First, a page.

Today: June 16, 2024

Tales from the Hood I & II

Despite its cult status, Tales from the Hood is the last film I ever expected to receive a lavish limited-edition release from the British Film Institute. Directed by Rusty Cundieff and executive-produced by Spike Lee, the film is packed with brilliant ideas that have gone on to influence modern filmmakers.

The film presents four short urban-themed horror tales, through the lens of the modern African-American experience in the US. Covering police corruption, domestic abuse, institutional racism and gang violence, the four stories are presented within a frame story following three drug dealers being stuck in a funeral parlour with an eccentric mortician (Clarence Williams III). The short and snappy tales are mixed in quality, but generally present a spooky story with powerful and thought-provoking undertones, with the third story – “KKK Comeuppance” – particularly effective. 25 years after the film’s release, the problems discussed and the presentation of them has lost none of its power to shock, primarily due to the unfortunate truth that all of the problems discussed are still so prevalent in these turbulent times, making this UK Blu-ray debut rather timely.

While the comedy elements of the film haven’t aged particularly well, there are some genuine scares here and some of the imagery lingers in the mind long after the credits have rolled. The stories are all the more powerful in that their horrors are largely based in real-world experience, making the film’s horror elements far more harrowing than other titles in the genre. It’s clear to see how this film has influenced filmmaker Jordan Peele who so incredibly portrayed the horrors of the black experience in the US with his Oscar-winning modern classic Get Out.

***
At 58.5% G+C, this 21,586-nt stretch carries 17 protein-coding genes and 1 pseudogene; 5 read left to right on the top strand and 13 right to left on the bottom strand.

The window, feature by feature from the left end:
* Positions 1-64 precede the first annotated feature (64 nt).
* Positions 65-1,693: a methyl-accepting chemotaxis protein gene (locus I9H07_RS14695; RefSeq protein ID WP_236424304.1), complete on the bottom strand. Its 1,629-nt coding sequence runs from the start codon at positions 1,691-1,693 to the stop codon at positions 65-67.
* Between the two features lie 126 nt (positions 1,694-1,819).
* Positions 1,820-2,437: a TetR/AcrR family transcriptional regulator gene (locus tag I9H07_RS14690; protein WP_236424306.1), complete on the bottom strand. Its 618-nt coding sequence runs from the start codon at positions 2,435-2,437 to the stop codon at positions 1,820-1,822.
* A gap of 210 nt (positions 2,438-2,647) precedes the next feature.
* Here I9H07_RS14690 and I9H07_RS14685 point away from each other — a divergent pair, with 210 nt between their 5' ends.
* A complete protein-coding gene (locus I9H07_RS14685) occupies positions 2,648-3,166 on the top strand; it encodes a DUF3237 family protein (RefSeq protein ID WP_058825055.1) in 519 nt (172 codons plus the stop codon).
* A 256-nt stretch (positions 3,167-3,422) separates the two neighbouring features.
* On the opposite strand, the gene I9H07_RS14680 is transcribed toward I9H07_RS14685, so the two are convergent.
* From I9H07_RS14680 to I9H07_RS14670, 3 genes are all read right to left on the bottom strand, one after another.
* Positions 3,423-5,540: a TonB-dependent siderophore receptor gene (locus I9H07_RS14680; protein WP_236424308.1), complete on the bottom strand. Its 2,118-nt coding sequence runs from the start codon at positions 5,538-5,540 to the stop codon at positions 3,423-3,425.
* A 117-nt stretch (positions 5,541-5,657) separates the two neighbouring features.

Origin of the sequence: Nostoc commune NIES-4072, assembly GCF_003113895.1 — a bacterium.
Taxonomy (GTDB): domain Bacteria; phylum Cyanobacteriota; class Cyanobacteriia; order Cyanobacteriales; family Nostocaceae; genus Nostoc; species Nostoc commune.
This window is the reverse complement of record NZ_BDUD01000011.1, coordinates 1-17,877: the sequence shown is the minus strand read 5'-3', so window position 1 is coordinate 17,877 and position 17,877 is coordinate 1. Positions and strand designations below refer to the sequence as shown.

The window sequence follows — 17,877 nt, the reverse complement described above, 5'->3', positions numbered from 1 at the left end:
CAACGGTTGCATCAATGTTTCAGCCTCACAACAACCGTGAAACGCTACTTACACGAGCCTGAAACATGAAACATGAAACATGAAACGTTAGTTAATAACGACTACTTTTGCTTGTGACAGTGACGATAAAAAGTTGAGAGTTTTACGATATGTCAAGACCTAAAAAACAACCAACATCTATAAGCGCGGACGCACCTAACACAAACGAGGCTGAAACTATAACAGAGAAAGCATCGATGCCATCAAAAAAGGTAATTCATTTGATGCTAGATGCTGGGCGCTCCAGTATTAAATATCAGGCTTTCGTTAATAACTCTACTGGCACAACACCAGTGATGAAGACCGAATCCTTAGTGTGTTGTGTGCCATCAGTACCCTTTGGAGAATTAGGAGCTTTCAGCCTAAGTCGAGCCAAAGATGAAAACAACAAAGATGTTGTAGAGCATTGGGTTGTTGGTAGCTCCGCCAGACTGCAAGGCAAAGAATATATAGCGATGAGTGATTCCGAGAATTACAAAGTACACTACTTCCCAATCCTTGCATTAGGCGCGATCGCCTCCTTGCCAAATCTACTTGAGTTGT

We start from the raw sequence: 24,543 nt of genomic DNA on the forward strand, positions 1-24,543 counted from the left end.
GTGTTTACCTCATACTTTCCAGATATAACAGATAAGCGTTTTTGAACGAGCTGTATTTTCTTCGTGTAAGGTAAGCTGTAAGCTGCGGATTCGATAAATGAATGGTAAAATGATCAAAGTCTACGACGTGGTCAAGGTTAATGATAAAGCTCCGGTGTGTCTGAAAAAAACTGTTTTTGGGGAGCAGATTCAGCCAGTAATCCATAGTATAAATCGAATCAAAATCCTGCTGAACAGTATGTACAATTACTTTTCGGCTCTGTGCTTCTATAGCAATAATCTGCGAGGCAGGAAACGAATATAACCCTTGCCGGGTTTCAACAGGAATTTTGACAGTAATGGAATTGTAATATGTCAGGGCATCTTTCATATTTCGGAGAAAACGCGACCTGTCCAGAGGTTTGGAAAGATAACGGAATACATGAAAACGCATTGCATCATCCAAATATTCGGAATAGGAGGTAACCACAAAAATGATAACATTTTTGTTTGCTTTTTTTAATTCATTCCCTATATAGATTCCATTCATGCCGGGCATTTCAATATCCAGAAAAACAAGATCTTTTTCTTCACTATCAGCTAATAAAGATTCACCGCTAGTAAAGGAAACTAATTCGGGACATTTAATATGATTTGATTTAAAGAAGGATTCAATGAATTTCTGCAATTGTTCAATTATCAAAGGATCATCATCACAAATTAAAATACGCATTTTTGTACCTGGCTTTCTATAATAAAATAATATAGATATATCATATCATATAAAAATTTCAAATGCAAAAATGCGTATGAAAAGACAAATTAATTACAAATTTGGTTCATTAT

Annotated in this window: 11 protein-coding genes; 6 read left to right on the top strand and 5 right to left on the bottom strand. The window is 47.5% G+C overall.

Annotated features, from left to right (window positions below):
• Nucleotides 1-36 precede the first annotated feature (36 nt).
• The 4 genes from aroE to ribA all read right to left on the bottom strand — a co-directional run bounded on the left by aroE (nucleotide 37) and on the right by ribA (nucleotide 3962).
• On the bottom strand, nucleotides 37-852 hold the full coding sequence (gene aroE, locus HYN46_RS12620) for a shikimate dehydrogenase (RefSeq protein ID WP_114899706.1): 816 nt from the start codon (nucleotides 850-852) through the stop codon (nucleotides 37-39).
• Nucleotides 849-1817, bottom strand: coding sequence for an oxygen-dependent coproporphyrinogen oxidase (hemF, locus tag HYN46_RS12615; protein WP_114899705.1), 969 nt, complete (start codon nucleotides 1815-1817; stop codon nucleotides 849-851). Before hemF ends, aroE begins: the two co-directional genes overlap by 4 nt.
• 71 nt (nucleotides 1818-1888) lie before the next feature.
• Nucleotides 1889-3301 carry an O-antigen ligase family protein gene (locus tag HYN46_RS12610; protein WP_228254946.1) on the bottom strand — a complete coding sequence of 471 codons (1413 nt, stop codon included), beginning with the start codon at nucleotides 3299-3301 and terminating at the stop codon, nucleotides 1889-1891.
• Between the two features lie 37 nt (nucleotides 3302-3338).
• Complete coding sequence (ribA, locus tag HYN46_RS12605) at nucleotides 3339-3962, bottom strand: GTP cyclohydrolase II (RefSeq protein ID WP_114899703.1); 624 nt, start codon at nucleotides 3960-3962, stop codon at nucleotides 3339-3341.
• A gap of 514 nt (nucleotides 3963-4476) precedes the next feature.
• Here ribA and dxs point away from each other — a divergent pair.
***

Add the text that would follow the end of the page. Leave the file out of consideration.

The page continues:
This Blu-ray release also includes the 2018 sequel which unfortunately comes nowhere near the quality of the first film, and as such, should really just be considered a curiosity special feature rather than a fully-fledged part of the boxset. It is a very weak film that relies on audiences’ fondness for the original while lacking the innovation and visceral, hard-hitting power of the original. Other special features include Welcome to Hell: The Making of Tales from the Hood and interviews with the films’ creatives, alongside a booklet that features an essay by curator Adam Murray, and credits. 

While Tales from the Hood doesn’t exactly cry out BFI, the label have put together a passionate release that will delight fans of the films. The original film is worth the purchase alone, while those who are new to the series should adjust their expectations for the underwhelming sequel.

Samuel Love

Freelance writer. Email: samuel@smlcreative.co.uk

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